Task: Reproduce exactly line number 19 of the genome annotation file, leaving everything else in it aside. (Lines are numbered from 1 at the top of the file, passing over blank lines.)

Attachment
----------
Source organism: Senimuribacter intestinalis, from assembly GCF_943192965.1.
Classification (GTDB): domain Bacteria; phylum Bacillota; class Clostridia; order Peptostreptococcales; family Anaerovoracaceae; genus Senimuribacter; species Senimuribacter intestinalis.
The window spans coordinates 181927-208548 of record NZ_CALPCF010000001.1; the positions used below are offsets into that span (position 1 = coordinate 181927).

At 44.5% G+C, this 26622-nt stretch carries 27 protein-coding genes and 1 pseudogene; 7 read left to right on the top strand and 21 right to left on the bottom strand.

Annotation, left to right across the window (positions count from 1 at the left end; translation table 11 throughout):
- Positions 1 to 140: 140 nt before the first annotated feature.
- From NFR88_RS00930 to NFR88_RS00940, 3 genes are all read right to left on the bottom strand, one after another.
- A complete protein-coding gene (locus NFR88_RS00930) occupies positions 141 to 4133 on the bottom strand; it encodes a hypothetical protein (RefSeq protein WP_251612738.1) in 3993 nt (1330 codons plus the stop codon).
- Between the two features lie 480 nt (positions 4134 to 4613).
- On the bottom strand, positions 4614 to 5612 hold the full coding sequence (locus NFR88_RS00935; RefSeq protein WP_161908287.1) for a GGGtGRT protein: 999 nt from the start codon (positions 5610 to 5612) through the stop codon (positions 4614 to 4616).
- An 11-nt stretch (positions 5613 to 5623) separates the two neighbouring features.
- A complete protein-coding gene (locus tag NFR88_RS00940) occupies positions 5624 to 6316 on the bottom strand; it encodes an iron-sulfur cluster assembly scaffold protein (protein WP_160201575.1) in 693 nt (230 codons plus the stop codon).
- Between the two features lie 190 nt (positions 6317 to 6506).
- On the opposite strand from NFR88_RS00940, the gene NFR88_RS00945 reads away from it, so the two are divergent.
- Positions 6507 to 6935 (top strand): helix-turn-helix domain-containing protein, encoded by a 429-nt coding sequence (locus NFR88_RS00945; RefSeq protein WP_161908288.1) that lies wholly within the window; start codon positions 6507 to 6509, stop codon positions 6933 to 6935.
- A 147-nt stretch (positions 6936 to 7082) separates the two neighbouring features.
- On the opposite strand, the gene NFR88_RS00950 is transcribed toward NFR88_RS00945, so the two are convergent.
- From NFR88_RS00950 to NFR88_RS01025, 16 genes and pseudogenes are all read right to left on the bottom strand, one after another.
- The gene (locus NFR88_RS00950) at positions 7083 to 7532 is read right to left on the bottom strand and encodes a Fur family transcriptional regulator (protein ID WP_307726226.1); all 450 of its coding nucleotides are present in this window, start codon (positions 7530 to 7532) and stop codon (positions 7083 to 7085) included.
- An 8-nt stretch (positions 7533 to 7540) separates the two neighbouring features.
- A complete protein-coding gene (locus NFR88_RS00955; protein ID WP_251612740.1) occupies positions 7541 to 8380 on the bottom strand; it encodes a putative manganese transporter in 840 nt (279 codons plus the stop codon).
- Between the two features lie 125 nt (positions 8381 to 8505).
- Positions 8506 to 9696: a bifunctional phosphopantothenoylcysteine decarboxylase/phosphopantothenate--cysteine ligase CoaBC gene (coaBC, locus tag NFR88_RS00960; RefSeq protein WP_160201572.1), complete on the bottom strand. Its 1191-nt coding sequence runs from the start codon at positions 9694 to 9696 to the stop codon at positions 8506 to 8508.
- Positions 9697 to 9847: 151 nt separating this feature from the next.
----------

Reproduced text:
- The gene (locus NFR88_RS00950) at positions 7083 to 7532 is read right to left on the bottom strand and encodes a Fur family transcriptional regulator (protein ID WP_307726226.1); all 450 of its coding nucleotides are present in this window, start codon (positions 7530 to 7532) and stop codon (positions 7083 to 7085) included.